A technologist explains TCP/IP like this on the left, compared to how we explain it on the right.

Training can’t stop for IT Recruiters

By Mark Knowlton

IT Recruiters have a unique set of challenges among knowledge workers. With minor exceptions, most people enter IT Recruiting through one of the following paths:

  • Get hired at an agency right out of college
  • Transition into an agency role as a career-changer from some other sales or administrative role.
  • Corporate TA departments rarely hire completely raw rookies instead of well-qualified candidates with proven experience.

In both cases, these two types of workers are at the same disadvantage: They likely possess little to zero detailed knowledge about Information Technology. However, they are put into position to be a broker in uniting two vastly technical groups: Engineering managers and technologists.

The result is that these people get tossed to the wolves immediately because their employer needs to find out if they have what it takes to survive. Nothing supersedes getting new hires to hit their KPIs. Each new hire was brought aboard by someone who likely never got detailed IT training, just like the person who brought them into the business.

The attrition in Staffing is unparalleled, as owners accept the reality that 2 out of 3 hires will be out of the industry within 4 years. Trying to pump a bunch of IT knowledge into new hires just doesn’t make sense to owners, who contend with 4–5% profit margins despite revenue that could reach eight figures.

There are no shortage of programs that offer some type of IT training for recruiters, but they all have a few things in common:

  • They require the trainee to stop doing their job to get fed highly perishable content.
  • Most of the material is based on dry terms and definitions.
  • These programs are almost entirely dependent upon rote memorization.
  • None of these attributes scale, not even remotely.

This is why TechScreen is offering a far more scalable solution by combining two traditionally disparate business processes: Recruiting and Training. This innovation ushers in a new category of HR Tech product: The Technical Knowledge Accelerator.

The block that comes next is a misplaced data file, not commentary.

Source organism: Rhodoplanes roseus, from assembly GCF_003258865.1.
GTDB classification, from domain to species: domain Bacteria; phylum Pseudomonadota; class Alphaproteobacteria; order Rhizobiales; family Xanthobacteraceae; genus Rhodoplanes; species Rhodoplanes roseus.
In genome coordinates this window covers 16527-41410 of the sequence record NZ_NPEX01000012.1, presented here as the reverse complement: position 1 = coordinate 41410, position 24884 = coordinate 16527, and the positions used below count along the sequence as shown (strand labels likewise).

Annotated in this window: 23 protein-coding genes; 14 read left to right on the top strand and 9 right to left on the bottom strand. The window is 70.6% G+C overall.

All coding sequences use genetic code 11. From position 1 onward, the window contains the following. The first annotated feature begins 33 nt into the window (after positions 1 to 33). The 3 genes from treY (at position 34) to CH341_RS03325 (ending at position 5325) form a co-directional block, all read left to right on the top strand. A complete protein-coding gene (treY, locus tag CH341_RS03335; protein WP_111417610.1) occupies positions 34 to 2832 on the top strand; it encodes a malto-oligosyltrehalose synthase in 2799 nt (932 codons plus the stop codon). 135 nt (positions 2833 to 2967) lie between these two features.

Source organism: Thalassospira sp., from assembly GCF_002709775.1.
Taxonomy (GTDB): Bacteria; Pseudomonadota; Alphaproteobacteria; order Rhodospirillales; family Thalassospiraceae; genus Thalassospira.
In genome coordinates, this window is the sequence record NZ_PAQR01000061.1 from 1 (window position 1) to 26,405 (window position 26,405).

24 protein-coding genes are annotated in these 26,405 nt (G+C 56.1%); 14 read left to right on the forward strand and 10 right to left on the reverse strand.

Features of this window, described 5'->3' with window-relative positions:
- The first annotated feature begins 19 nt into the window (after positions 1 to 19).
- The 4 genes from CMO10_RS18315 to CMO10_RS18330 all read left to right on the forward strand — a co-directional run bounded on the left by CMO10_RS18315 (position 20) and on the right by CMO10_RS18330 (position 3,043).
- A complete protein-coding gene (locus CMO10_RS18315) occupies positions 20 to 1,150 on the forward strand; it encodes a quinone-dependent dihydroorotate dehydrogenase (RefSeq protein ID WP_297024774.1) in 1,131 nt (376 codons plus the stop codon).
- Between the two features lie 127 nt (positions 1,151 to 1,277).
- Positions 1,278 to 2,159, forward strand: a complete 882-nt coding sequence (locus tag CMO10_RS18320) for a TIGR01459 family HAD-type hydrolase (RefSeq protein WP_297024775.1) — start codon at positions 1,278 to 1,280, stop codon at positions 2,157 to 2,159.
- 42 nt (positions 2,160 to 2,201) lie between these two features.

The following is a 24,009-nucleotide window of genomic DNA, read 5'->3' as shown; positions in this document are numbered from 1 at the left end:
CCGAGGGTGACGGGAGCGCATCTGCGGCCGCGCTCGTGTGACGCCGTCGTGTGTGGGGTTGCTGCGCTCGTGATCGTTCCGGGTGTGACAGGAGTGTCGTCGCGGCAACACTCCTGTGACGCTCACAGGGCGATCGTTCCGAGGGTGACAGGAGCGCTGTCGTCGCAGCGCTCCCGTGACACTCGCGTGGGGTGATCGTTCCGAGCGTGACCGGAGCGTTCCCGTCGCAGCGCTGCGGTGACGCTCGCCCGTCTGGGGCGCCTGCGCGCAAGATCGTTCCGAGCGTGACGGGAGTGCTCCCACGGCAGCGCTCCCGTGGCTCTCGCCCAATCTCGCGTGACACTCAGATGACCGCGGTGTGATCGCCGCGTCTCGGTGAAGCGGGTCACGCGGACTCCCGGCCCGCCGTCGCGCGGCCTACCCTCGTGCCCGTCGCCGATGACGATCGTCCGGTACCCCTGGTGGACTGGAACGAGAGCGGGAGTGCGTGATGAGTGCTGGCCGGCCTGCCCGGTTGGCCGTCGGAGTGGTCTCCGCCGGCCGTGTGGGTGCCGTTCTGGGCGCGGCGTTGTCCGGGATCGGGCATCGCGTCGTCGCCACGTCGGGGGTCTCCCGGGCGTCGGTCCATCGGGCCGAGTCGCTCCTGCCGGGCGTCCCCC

The Technical Knowledge Accelerator allows users to leverage training slides to qualify IT candidates with content simple enough for a teenager. It it has 12 training modules that offer the industry’s only technical certification for recruiters. It also has a technical interview platform armed with a library of 120 IT skills with questions and answers. It has 3 different levels of technical complexity so users can get comfortable in asking and scoring technical responses from candidates at their own pace.

Instead of having recruiters stop doing their jobs to receive IT training, our platform immerses them in an ecosystem of experiential learning that will elevate their technical insight by osmosis. It is not enough to offer IT training outside of their jobs that has to be recalled later. Recruiters need access to training content that helps them do their jobs better in real time.

There is no other platform in existence that comes close to this level of enablement for IT Recruiters.

The training content has been embedded into the technical interview platform so users can access it at any point they are doing their jobs, however it does require the user to stop doing their jobs to review the lessons. That is when we had an epiphany: Some portion of the Training material must be positioned to be leveraged as users are executing their core jobs.

We have extracted select slides from each of the 10 technical modules — Application Architecture, Networking, Databases, QA, DevOps, The Cloud, REST & Web Services, Big Data, the Internet of Things and Cybersecurity — so they can be used to ask technical qualification questions.